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Minus Ten: Prevention And Early Intervention

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Medicine is always looking for the magic bullet. Unfortunately it does not exist. But there are even more dramatic forms of cure. They are prevention and early intervention.

No surgical technique has been more successful than having surgeons wash their hands. The most dramatic medicine of the last century was the virtual eradication of smallpox and poliomyelitis. The cessation of smoking, healthy eating and exercise have all helped to prolong life. Quality of life has also improved. Social intervention and rapid intervention have helped enormously in our fight against AIDS. We have delayed and prevented onset of diabetes and hypertension. When they occur they are dealt with rapidly and effectively.

We are screening for cancer of the breast, bowel and pancreas with great success. Modern medicine knows what causes an illness. Modern medicine can take steps to prevent it. It seems that if we act ten years 'in front' we can eliminate or minimize the diseases that the most expensive of medications do not cure effectively.

Can psychiatry perform similarly? It would seem that mental health has not even changed its approach. We know that over twenty percent of the population will suffer from anxiety, panic and depression. These illness can last a month or more. It will return, on average three times or more times.

We know that approximately two percent will have serious debilitating psychotic disorders; the majority of which are schizophrenics. The majority of the schizophrenics will never return to what they were. They will need support and care for large part of their remaining lives. This is even more distressing as the illness tends to start relatively early in life.

Mental illnesses start earlier than other illnesses. Yet we treat them as we treated depression and diabetes twenty years ago. We are waiting for the disease to develop, waiting for the damage to occur and then apply rehabilitation and damage control.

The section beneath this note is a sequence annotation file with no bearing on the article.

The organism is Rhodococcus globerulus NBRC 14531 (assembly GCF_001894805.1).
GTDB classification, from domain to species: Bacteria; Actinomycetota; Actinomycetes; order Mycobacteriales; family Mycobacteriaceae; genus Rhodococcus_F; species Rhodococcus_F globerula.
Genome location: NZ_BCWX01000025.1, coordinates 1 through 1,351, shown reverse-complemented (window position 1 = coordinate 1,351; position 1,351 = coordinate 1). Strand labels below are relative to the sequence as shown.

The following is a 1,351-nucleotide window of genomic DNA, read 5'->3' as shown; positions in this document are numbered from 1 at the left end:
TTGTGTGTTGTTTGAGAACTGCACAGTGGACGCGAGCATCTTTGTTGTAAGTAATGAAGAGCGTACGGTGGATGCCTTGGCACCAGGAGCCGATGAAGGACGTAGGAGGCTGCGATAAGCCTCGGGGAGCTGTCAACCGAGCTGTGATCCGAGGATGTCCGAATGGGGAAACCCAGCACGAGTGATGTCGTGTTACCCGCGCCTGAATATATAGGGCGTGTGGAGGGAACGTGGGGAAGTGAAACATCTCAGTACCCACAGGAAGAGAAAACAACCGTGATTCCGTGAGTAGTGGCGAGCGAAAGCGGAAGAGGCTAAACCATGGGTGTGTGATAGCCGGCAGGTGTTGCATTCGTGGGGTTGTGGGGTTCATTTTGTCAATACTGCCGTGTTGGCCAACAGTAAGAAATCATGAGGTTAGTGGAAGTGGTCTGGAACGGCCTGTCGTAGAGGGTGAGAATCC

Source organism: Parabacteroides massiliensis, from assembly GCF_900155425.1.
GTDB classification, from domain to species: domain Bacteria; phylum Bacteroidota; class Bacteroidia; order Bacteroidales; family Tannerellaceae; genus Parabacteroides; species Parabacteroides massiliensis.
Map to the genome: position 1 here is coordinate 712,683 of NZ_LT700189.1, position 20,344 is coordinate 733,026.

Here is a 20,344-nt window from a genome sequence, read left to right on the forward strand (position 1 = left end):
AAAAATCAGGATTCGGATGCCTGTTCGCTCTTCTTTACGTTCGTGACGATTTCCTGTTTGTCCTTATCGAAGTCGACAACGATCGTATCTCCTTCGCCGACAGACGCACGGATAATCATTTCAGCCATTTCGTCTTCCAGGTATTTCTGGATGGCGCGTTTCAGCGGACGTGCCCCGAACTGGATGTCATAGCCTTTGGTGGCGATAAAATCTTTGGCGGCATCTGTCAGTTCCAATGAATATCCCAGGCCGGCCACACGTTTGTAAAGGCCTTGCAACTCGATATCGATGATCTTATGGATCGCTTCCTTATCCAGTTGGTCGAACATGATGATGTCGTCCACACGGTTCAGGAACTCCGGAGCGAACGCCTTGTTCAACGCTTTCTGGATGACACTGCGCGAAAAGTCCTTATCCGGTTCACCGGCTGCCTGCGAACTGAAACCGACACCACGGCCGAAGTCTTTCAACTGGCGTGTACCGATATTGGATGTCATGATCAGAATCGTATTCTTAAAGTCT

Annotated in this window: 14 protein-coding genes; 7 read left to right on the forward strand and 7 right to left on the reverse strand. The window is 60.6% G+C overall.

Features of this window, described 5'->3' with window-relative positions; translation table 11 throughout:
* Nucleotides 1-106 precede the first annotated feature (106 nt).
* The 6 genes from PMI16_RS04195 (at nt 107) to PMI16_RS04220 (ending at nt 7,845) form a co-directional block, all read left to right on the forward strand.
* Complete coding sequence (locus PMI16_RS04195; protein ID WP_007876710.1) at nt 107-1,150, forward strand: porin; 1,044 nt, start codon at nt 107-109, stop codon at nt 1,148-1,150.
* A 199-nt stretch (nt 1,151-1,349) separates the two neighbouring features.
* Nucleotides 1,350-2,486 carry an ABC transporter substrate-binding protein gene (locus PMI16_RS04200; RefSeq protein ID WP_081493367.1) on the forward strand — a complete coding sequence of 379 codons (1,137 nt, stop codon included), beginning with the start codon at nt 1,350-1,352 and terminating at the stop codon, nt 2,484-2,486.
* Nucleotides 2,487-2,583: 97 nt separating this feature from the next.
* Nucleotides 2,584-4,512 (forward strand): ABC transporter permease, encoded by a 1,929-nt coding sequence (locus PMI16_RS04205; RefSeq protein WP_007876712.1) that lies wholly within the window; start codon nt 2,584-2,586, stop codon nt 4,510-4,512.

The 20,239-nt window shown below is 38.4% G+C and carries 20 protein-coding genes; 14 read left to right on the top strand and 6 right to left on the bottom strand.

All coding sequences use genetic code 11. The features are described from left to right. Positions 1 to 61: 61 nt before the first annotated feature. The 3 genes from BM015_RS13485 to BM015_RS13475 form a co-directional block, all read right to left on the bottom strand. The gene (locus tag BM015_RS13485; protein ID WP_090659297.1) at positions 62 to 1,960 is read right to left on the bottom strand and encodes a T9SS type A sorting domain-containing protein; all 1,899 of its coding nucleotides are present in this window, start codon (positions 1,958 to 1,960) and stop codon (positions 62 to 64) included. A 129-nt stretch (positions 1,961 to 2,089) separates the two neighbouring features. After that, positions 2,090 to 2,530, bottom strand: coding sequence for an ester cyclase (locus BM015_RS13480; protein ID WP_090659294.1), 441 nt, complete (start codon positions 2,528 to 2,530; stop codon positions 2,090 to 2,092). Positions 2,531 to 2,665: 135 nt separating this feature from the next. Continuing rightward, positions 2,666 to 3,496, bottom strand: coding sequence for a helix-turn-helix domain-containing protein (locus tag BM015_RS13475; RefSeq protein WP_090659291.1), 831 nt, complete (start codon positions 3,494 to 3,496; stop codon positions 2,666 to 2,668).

Are there steps that we can take that prevent, delay onset and intervene at an early stage?

It is universally accepted by professionals that the use of addictive drugs including the 'safe drugs' can and does precipitate psychosis. There is alarm at that use of Ritalin. All in the profession agree that Ritalin is prescribed far too easily. People are not given Ritalin in accordance with 'accepted practice'. It would seem that people who have received Ritalin are more liable to later be treated with medication used in psychosis than people who did not receive Ritalin.

Strangely the same group, who received Ritalin, receives fewer medications for Depression than those who did not receive Ritalin. We know that children brought up in social stress and with a poor family support system are more prone to mental illness. We know that schizophrenia has genetic loading. We know that certain behavior traits in childhood are prone to develop psychoses. We have a good idea who is prone to develop Schizophrenia. We know what the prodromal signs occur before the first psychotic breakdown. Psychotic breakdowns do not occur overnight. They are festering for weeks before the break. More distressingly we can prevent a psychotic breakdown if we intervene at the right time. Yet we do nothing.

We know that not everyone will develop depression or anxiety. The family doctor is never surprised when one of his patients does develop theses illnesses. We know who is going to develop the illnesses. He or she is typically of two types. They are either the rigid worrier or the very dependent personality. They have in common a defect. Their coping style is inadequate. We can readily and easily correct this defect. Cognitive Behavioral Therapy, CBT, can improve coping. Over forty percent of people feel that they want to improve the way that they cope. By doing so they would prevent depression and anxiety and improve significantly their quality of life.

It would seem that mental health should re-align itself with the rest of medicine. We can reasonably hope that prevention and early intervention in mental health issues will become as important as they are in the other fields of medicine.

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